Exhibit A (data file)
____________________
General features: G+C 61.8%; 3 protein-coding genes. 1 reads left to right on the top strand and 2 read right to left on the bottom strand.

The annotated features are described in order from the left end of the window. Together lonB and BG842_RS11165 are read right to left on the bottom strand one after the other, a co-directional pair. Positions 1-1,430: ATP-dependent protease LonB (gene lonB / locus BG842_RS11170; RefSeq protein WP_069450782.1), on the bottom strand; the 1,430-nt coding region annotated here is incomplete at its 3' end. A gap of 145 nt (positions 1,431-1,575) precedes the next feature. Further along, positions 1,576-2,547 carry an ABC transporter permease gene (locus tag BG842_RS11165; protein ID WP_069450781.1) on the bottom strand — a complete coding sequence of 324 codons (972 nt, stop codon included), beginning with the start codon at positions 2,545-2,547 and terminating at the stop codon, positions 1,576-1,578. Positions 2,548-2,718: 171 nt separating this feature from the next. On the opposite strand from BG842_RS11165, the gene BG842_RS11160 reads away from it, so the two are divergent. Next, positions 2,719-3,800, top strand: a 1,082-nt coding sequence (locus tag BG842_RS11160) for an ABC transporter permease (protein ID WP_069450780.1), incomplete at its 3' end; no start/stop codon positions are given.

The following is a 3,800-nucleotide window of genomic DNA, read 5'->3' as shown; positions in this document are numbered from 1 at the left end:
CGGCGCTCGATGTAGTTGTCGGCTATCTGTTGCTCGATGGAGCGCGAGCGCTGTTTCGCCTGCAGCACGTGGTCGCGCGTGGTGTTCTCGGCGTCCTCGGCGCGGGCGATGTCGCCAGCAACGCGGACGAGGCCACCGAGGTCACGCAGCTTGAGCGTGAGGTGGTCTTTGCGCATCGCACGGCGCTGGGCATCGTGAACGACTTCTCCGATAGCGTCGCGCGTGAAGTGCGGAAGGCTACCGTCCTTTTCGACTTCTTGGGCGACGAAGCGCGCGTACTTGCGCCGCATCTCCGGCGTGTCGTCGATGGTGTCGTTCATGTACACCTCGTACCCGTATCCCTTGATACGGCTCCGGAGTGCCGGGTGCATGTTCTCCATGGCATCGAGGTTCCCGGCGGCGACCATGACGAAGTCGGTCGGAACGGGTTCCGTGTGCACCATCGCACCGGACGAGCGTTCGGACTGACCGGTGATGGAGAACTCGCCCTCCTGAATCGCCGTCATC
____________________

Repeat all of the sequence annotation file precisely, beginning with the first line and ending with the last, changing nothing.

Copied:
General features: G+C 61.8%; 3 protein-coding genes. 1 reads left to right on the top strand and 2 read right to left on the bottom strand.

The annotated features are described in order from the left end of the window. Together lonB and BG842_RS11165 are read right to left on the bottom strand one after the other, a co-directional pair. Positions 1-1,430: ATP-dependent protease LonB (gene lonB / locus BG842_RS11170; RefSeq protein WP_069450782.1), on the bottom strand; the 1,430-nt coding region annotated here is incomplete at its 3' end. A gap of 145 nt (positions 1,431-1,575) precedes the next feature. Further along, positions 1,576-2,547 carry an ABC transporter permease gene (locus tag BG842_RS11165; protein ID WP_069450781.1) on the bottom strand — a complete coding sequence of 324 codons (972 nt, stop codon included), beginning with the start codon at positions 2,545-2,547 and terminating at the stop codon, positions 1,576-1,578. Positions 2,548-2,718: 171 nt separating this feature from the next. On the opposite strand from BG842_RS11165, the gene BG842_RS11160 reads away from it, so the two are divergent. Next, positions 2,719-3,800, top strand: a 1,082-nt coding sequence (locus tag BG842_RS11160) for an ABC transporter permease (protein ID WP_069450780.1), incomplete at its 3' end; no start/stop codon positions are given.

The following is a 3,800-nucleotide window of genomic DNA, read 5'->3' as shown; positions in this document are numbered from 1 at the left end:
CGGCGCTCGATGTAGTTGTCGGCTATCTGTTGCTCGATGGAGCGCGAGCGCTGTTTCGCCTGCAGCACGTGGTCGCGCGTGGTGTTCTCGGCGTCCTCGGCGCGGGCGATGTCGCCAGCAACGCGGACGAGGCCACCGAGGTCACGCAGCTTGAGCGTGAGGTGGTCTTTGCGCATCGCACGGCGCTGGGCATCGTGAACGACTTCTCCGATAGCGTCGCGCGTGAAGTGCGGAAGGCTACCGTCCTTTTCGACTTCTTGGGCGACGAAGCGCGCGTACTTGCGCCGCATCTCCGGCGTGTCGTCGATGGTGTCGTTCATGTACACCTCGTACCCGTATCCCTTGATACGGCTCCGGAGTGCCGGGTGCATGTTCTCCATGGCATCGAGGTTCCCGGCGGCGACCATGACGAAGTCGGTCGGAACGGGTTCCGTGTGCACCATCGCACCGGACGAGCGTTCGGACTGACCGGTGATGGAGAACTCGCCCTCCTGAATCGCCGTCATC